Walker Percy and the Millennials

We millennials are the ultimate products of the postmodern project. We are the children of the screen, the device. We are in constant flux, ever-entranced by the new and the expedient. And yet we’re also besieged by meaningless academic or vocational competition. Success is all about results and nothing more. Our world, as British philosopher Roger Scruton often says, can be defined as a “tyranny of the present.” It echoes Pope Benedict XVI’s condemnation of the “dictatorship of relativism.”

The cult of materialism which so dominates the culture is the only thing many of us know. It is inherited from our parents who were also raised in a relatively secular culture. Thus, faith is often alien to us.

And many of us are scared. We’re afraid of boredom, failure. And we’re also terrified of this being all there is. How else does one explain the popularity of Drake’s “The Motto”, which popularized the now-ubiquitous phrase YOLO (you only live once)?

If you’re going to live only once, then it is understandable that you would act a little wild and crazy—hooking up, drinking too much, worshipping the impermanent.

Faith in anything else is so distant to the lives of many young people—which is why, in a recent “Word on Fire” video, Fr. Robert Barron said that effective evangelization should begin with introducing people to the beautiful. We millennials can become blinkered when we hear about the Church in a more direct way—after all, we’re ‘spiritual, but not religious.’

Fr. Barron asserted that Evelyn Waugh’s Brideshead Revisited can offer the faithful “a very intriguing program for evangelization that has particular relevance to our time.”

I’d like to suggest that the works of Walker Percy also fit that category—and I think they are of particular relevance to my generation.

I grew up around the Church. But, to echo a priest friend of mine, my family and I weren’t  holy rollers. Still, God was often there. I participated in all of the sacraments—First Communion, Reconciliation, Confirmation—and I attended CCD. Around high school, however, I started drifting away. I declared myself a strange combination of Catholic and Deist, and I often repeated the secularist phrases of the day—since we eat eggs, abortion isn’t bad—that were fed to me by the culture. I was even an atheist for a few days, because I wondered:  Why do bad things happen? Since they do, God, therefore, must not exist. Of course, I quickly recanted this statement. Catholic guilt, even for the one who has drifted away, works wonders.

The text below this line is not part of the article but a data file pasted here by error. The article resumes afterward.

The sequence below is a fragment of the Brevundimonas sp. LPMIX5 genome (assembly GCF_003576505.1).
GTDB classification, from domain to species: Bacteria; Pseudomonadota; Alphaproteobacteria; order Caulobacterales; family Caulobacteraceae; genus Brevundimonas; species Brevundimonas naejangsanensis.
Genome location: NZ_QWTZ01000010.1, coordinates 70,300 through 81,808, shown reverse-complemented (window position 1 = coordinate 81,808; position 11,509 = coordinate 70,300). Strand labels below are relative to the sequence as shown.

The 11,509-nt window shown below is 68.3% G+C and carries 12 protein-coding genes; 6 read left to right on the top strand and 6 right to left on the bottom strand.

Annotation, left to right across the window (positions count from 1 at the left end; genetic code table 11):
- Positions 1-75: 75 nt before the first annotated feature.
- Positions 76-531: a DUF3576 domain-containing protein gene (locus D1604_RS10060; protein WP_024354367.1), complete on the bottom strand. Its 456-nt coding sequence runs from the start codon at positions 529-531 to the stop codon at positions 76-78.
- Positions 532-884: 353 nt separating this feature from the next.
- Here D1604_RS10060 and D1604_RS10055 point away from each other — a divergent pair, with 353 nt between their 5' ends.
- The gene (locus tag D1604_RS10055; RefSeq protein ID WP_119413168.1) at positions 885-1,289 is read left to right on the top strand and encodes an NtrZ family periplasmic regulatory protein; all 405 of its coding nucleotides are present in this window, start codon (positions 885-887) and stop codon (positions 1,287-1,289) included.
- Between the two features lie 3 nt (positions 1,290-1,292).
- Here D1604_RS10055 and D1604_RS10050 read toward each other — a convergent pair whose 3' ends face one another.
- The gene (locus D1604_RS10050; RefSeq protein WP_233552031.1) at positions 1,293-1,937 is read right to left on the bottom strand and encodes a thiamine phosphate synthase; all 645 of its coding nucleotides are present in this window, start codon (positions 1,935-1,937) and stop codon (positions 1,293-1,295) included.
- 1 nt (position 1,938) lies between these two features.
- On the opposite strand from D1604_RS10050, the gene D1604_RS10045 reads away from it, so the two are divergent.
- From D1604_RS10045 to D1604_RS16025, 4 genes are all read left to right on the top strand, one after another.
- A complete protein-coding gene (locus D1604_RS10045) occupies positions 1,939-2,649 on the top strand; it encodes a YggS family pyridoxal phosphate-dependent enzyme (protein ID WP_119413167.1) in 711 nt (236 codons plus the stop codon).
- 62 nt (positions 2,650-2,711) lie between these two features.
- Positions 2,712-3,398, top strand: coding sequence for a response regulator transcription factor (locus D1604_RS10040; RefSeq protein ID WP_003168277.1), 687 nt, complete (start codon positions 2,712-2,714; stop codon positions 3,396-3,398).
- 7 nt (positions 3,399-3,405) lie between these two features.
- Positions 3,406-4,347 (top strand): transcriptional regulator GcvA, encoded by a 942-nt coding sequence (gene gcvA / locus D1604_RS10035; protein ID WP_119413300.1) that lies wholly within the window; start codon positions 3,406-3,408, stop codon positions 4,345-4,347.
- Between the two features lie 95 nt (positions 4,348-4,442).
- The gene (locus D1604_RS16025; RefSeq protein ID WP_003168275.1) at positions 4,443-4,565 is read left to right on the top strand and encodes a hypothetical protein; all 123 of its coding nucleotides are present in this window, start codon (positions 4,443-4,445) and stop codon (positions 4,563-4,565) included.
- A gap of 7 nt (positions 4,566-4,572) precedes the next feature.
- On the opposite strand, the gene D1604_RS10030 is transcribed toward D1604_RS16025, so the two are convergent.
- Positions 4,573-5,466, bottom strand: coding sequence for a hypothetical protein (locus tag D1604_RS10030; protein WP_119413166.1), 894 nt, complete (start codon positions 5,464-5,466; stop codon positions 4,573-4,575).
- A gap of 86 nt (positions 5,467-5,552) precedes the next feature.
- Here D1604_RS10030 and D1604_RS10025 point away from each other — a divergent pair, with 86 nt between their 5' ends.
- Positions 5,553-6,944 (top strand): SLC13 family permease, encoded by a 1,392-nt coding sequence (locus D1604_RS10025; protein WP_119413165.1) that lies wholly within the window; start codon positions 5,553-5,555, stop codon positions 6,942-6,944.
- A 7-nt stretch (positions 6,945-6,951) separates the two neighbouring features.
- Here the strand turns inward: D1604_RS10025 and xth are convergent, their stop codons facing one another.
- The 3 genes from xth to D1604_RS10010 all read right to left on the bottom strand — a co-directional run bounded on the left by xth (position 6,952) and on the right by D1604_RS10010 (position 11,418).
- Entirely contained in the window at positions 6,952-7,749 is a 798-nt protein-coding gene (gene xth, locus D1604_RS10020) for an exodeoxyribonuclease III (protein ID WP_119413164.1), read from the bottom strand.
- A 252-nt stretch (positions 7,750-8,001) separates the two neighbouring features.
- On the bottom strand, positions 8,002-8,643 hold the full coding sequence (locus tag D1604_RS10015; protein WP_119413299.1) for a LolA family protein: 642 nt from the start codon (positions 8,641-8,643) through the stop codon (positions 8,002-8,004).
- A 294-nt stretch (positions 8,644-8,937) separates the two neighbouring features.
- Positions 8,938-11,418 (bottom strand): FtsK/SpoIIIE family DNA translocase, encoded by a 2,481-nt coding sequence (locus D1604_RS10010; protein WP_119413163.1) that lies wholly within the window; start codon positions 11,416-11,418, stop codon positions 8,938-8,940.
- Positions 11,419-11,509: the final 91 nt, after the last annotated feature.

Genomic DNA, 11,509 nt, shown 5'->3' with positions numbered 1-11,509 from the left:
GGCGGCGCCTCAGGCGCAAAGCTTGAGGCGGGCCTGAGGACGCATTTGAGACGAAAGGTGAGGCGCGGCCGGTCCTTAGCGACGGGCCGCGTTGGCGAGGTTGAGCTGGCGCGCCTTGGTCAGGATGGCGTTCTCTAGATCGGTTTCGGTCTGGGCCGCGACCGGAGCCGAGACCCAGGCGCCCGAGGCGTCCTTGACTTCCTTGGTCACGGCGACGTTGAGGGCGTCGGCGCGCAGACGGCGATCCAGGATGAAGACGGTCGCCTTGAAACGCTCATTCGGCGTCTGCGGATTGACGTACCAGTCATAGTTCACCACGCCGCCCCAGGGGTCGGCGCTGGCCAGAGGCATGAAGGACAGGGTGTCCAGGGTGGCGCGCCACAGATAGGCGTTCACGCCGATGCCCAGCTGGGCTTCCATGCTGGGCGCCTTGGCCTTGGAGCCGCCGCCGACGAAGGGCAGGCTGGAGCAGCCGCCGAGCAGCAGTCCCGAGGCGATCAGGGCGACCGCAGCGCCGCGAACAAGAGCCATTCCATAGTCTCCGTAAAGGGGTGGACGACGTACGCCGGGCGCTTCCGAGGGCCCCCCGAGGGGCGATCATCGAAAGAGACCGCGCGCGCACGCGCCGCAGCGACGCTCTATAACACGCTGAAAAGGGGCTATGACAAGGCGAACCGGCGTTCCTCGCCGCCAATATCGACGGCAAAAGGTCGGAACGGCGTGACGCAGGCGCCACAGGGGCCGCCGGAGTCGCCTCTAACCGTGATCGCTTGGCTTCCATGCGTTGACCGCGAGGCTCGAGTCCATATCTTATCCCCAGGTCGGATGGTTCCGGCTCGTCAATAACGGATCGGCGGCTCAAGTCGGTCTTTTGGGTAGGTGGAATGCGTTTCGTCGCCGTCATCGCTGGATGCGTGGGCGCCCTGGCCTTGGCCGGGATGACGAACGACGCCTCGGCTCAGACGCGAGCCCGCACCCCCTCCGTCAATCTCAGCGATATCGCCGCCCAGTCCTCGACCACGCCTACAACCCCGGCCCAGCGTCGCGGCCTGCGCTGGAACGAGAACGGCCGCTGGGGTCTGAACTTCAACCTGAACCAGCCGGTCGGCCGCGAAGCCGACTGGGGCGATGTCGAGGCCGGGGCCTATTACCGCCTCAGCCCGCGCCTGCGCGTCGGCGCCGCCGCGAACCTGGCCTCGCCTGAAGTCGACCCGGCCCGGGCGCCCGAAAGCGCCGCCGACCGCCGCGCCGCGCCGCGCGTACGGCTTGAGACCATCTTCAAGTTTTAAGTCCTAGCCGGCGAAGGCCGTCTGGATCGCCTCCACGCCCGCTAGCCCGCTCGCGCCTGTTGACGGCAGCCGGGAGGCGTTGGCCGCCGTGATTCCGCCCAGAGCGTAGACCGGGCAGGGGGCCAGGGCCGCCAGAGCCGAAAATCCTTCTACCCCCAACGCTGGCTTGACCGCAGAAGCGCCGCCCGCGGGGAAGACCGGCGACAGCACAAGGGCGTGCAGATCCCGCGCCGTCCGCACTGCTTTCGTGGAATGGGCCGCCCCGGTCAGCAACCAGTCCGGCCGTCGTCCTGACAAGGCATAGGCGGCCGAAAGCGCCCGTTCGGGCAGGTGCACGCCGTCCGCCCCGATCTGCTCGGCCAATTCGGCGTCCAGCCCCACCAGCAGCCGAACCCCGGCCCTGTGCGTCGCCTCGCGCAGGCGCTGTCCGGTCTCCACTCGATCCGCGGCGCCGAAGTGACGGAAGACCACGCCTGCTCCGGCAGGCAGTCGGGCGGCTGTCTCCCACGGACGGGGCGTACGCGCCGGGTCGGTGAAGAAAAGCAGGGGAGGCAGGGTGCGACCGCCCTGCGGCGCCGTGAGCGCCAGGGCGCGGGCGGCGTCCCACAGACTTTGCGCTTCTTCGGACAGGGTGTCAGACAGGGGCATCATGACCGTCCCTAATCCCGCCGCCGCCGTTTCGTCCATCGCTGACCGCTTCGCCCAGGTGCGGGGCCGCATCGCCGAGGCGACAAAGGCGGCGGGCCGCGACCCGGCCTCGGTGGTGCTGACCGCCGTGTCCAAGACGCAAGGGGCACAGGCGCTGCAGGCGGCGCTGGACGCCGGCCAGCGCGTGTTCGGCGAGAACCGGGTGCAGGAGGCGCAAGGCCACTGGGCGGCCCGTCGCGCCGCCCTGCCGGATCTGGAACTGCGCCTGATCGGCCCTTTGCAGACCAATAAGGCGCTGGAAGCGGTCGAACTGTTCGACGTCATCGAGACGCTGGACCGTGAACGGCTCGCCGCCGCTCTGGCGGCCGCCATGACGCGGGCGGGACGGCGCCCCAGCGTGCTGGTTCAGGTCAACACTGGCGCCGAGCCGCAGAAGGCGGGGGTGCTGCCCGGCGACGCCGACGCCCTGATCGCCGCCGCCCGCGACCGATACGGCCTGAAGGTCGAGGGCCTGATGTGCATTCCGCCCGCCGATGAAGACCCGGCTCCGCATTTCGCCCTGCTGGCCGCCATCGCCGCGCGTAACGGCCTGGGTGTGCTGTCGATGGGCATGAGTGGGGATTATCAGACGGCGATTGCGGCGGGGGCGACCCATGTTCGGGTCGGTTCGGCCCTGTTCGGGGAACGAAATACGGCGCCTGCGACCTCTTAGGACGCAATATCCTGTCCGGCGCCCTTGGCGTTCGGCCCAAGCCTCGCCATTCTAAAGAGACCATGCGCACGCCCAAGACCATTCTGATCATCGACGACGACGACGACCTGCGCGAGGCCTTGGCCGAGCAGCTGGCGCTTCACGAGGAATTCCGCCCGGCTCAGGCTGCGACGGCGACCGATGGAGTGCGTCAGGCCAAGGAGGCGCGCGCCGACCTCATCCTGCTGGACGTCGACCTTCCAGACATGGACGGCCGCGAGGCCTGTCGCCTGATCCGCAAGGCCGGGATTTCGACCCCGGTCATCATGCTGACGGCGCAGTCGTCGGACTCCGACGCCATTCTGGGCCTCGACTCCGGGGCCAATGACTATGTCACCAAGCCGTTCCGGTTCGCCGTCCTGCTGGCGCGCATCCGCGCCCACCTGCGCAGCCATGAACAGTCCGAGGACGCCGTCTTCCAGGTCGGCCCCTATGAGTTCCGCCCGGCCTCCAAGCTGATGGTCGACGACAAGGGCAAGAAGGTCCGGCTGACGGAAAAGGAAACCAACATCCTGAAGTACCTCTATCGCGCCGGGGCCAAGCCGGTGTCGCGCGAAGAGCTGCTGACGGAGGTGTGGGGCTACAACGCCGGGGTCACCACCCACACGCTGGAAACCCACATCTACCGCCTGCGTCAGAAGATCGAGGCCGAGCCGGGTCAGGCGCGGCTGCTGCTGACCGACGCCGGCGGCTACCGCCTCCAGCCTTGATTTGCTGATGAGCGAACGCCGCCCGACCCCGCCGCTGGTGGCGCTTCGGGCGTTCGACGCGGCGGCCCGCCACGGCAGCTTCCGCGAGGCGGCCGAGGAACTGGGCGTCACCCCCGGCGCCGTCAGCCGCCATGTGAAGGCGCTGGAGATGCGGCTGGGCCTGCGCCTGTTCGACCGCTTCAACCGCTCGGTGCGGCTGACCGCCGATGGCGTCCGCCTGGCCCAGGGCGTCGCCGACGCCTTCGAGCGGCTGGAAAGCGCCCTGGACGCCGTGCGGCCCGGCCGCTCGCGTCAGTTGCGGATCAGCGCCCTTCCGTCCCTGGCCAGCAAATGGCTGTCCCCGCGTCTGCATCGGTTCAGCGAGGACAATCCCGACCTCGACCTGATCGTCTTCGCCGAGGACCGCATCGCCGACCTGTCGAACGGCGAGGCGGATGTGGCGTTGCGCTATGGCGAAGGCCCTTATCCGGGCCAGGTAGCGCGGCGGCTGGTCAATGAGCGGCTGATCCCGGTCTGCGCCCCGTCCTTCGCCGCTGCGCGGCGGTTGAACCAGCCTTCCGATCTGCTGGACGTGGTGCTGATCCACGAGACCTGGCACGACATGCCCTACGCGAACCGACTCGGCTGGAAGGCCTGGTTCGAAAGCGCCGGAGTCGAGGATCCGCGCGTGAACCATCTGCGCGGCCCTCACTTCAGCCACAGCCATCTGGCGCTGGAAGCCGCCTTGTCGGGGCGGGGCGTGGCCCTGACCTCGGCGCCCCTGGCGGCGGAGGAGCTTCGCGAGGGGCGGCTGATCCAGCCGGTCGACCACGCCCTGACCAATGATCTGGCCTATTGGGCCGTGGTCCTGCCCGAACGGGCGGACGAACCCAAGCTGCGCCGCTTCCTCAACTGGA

After high school I attended a Catholic liberal arts college, where I studied politics and literature. It was here my faith was reawakened. I drank fully the nectars of the Catholic intellectual tradition. It, as I like to joke, opened my mind—without the help of LSD. I also participated in Campus Ministry. And the retreats they offered demonstrated to me the power of faith to move people. I’m not sure exactly when—and I know it was a combination of all of these things—but I was soon captured by God.

I haven’t looked back.

I recognize that many aren’t so lucky. Some get pulled into the quicksand of modern culture without realizing they are in danger. Others cannot hear God over the constant static. And then there are those who turn away.

So I return to Percy.

His novels are based on a simple premise. They are a search for an answer to the great question that rests in the hearts and minds of all men: why? His characters, like us, are wanderers. Let’s take Binx Bolling, the protagonist of Percy’s The Moviegoer, which won the National Book Award.

Binx is someone who spends his time either bedding female coworkers or going to the movies. He is also a man of science. And he’s successful; he makes money working as a stock-broker.

But none of this gives him happiness. He also notices that most of the people he encounters are worse than unhappy—they are, in fact, barely alive. Binx observes:

For some time now the impression has been growing upon me that everyone is dead.

It happens when I speak to people. In the middle of a sentence it will come over me: yes, beyond a doubt this is death. There is little to do but groan and make an excuse and slip away as quickly as one can.

This, I would argue, describes the state of far too many in the millennial generation. We find vices and devices and new, yet fleeting things rapturous because our souls are decaying. We cannot live without God. The latest cultural trend is not a substitute.

Binx recognizes this too, and so he began to search. On this he said:

What is the nature of the search? you ask. Really it is very simple, at least for a fellow like me; so simple that it is easily overlooked. The search is what anyone would undertake if he were not sunk in the everydayness of his own life. This morning, for example, I felt as if I had come to myself on a strange island. And what does such a cast away do? Why he pokes around the neighborhood and he doesn’t miss a trick. To become aware of the search is to be onto something. Not to be onto something is to be in despair.

We all—with our various obsessions and interests and quirks—are searching. We hope that the latest episode of “The Real Housewives of New Jersey” will lift us into the transcendent. Once such shows are cancelled we move onto something else.

The hookup culture doesn’t only define late-night flings.

At the end of the novel, Binx begins to realize that faith alone can bring him eternal joy—and nothing else.

If guided appropriately, the millennial generation might cease its ironic postmodernism and instead fall into the loving embrace of Christ.

After all, Binx Bolling woke up. We can, too.

Jon Bishop, 24, lives and writes in Wilmington, MA.